After recent election to federal government, he’s now taking his anti-union actions to the national level.
But a national union is coming to Charleston tomorrow to protest Scott’s most recent stab.
And making it even more interesting, “Scott said he hopes to be there, too,” reports the Post & Courier.
Earlier this month Scott introduced H.R. 2145, which he calls the “Empower Employees Act.” The goal of the bill is “to provide that agencies may not deduct labor organization dues from the pay of Federal employees(.)”
In application, members of the American Federation of Government Employees and other federal government unions could no longer have their dues automatically deducted from their paychecks.
From 11:30 a.m. to 12:30 p.m., the local union chapter will be joined by AFGE International President John Gage at 2000 Sam Rittenberg Blvd in Charleston. Scott uses Suite 3007 at this address.
“(T)his legislation would increase employees’ freedom by allowing them to choose to pay union dues rather than having them taken out of employees’ paychecks before the workers even see the money,” Scott states.
However, employees already have that freedom. Automatic deduction of dues from government employees’ paychecks can only be instituted and authorized by those employees, who must issue formal document to authorize those deductions. The same document also instructs employees how to stop the automatic withdrawals.
In other words, federal employees only have union dues withdrawn from paychecks by choice. They can always stop that deduction by choice, too. Thus, Scott’s bill would only eliminate freedom of choice.
Getting national attention since its introduction, H.R. 2145 has been called a “laughable” attempt at “union-busting(.)”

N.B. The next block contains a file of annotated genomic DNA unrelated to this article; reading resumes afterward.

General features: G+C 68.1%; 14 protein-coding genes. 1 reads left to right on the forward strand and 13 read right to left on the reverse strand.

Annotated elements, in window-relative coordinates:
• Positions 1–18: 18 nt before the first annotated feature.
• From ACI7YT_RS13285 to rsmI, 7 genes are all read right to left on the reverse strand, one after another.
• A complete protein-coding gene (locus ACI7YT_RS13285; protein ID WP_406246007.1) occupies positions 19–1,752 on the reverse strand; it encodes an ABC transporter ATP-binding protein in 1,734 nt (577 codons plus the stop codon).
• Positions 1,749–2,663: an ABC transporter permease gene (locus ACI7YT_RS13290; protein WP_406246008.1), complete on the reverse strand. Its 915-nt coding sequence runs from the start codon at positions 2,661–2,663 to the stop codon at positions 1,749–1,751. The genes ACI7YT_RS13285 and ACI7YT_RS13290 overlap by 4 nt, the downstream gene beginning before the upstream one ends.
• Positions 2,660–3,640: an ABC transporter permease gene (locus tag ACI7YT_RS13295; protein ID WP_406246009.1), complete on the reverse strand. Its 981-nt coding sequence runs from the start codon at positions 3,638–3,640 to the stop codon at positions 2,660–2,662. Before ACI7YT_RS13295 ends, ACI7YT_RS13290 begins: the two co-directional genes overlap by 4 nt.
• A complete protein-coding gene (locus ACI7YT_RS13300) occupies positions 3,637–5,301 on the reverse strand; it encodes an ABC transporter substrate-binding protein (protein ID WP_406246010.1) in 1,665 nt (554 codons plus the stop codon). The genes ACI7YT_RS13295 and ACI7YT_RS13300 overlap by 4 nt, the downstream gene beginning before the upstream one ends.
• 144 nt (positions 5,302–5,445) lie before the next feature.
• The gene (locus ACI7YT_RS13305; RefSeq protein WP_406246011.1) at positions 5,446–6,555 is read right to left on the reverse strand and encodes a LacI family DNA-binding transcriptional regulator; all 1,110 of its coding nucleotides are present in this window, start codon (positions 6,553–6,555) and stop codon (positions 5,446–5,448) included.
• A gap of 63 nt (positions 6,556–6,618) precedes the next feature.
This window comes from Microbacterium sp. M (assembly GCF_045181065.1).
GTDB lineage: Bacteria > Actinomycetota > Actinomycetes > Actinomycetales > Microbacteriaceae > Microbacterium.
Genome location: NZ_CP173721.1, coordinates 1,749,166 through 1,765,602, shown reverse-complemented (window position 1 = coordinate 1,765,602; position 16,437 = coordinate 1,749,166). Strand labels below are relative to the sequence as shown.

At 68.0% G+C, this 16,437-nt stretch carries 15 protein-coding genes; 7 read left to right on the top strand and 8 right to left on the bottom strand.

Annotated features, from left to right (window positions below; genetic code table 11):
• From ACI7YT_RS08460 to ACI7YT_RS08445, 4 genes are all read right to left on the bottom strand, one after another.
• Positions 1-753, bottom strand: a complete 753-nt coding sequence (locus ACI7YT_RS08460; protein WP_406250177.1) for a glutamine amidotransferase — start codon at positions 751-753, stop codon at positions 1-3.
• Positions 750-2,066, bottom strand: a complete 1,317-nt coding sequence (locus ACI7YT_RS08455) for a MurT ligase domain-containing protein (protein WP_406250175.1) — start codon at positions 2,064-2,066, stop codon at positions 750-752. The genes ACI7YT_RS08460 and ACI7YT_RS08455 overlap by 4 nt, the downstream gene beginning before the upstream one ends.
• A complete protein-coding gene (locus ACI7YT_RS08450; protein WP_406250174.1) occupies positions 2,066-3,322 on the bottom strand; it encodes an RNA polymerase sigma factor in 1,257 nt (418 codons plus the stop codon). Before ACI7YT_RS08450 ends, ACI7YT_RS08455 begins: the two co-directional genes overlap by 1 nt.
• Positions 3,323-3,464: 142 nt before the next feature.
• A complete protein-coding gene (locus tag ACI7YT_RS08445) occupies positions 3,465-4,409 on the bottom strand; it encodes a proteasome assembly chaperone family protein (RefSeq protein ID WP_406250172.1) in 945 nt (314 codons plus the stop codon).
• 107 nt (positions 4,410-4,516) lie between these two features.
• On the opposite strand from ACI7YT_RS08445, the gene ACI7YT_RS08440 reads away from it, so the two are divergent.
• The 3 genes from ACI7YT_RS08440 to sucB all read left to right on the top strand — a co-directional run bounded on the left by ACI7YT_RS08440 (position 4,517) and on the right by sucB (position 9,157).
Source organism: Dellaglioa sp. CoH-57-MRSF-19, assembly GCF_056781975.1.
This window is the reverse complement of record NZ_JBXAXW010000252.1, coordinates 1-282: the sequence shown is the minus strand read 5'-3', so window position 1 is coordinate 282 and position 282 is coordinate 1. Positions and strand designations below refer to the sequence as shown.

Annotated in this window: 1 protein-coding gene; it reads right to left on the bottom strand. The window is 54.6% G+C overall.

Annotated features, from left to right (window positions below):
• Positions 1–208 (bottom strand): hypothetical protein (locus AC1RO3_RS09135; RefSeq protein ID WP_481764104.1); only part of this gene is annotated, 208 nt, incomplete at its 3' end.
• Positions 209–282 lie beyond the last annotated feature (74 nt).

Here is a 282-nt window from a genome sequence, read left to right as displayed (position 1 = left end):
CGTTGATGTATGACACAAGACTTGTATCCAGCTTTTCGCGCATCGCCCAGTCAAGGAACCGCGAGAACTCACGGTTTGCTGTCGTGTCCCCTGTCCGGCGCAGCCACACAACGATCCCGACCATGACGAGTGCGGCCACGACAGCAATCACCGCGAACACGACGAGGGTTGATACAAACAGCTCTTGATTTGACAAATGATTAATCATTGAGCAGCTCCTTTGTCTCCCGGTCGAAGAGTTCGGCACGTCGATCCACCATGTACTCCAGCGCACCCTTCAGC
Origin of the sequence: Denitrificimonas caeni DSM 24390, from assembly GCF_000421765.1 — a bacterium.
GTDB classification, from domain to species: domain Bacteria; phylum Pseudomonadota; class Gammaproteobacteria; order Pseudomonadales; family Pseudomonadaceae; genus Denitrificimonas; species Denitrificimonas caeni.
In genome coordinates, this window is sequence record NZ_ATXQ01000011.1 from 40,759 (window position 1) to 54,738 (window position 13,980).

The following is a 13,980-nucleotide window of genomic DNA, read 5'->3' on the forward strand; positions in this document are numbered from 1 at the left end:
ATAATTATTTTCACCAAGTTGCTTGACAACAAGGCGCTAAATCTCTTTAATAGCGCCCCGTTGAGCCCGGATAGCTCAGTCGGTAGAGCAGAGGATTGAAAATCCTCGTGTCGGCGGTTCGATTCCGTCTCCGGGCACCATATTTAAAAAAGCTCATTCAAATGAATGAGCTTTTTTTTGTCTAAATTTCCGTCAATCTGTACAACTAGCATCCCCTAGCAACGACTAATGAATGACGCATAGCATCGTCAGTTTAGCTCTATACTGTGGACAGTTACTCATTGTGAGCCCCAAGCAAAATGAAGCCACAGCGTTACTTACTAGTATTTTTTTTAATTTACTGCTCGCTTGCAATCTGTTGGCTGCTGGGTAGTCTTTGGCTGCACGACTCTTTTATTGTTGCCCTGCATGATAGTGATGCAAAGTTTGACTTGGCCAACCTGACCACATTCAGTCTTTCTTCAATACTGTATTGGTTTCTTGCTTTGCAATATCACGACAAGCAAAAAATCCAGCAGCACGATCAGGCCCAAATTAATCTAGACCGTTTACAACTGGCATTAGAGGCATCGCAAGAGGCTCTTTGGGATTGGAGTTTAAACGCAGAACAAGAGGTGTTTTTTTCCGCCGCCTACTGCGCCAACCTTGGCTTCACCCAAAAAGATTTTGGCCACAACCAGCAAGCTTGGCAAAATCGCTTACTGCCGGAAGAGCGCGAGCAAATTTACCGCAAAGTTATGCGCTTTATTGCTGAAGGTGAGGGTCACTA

“It's time for lawmakers like Tim Scott to stop attacking our jobs, pay, pensions and the programs we all rely on,” says AFGE International President John Gage, who will conduct tomorrow’s press conference. “Instead, (he) needs to focus on creating good jobs and making the very rich and big corporations pay their fair share.”
Gage also points out Scott’s recent votes pertaining to Dept. of Defense employment, which would eliminate 500 jobs from Charleston, and a five-year pay freeze that would affect 9,000 in this congressional district.
Defending his bill, Scott cites an editorial from the conservative bi-weekly National Review: “When Indiana governor Mitch Daniels ended collective bargaining and the automatic collection of dues in 2005, the number of members paying dues plummeted by roughly 90 percent.”
What author and magazine editor Rich Lowry fails to note, as does Scott, is the end to collective bargaining by Indiana state employees eliminated the primary purpose of their union. Being unable to perform its chief duty of employee representation, the union could no longer collect adequate dues. Thus, this circumstance is completely irrelevant to Scott’s argument.
Scott also claims the paycheck deduction method “uses taxpayer resources” to collect union dues. However, the practice creates no expenses whatsoever.
Recent polling finds public sentiment against the concept of H.R. 2145, too. A recent study by Public Policy Polling found “Union households think public (government) employees should have as many or more rights than they do now by a 66/32 spread, but so do non-union households by a 51/45 one.”
Persons interested in attending tomorrow’s demonstration can find further details at the “We Are One” website. Attendees are encouraged to bring cameras and video recorders.
Aside from AFGE, other labor unions representing federal government employees include the National Treasury Employees Union and the National Federation of Federal Employees.
Earlier this year, Scott co-sponsored H.R. 1135, “The Welfare Reform Act,” which would prevent any household that has a member participating in a labor strike from collecting food stamps.
He also participated in a congressional hearing held in N Charleston that was supposed to pertain to the city’s Boeing facility, but was only an attack on the legal complaint a labor union has against the company in Washington State.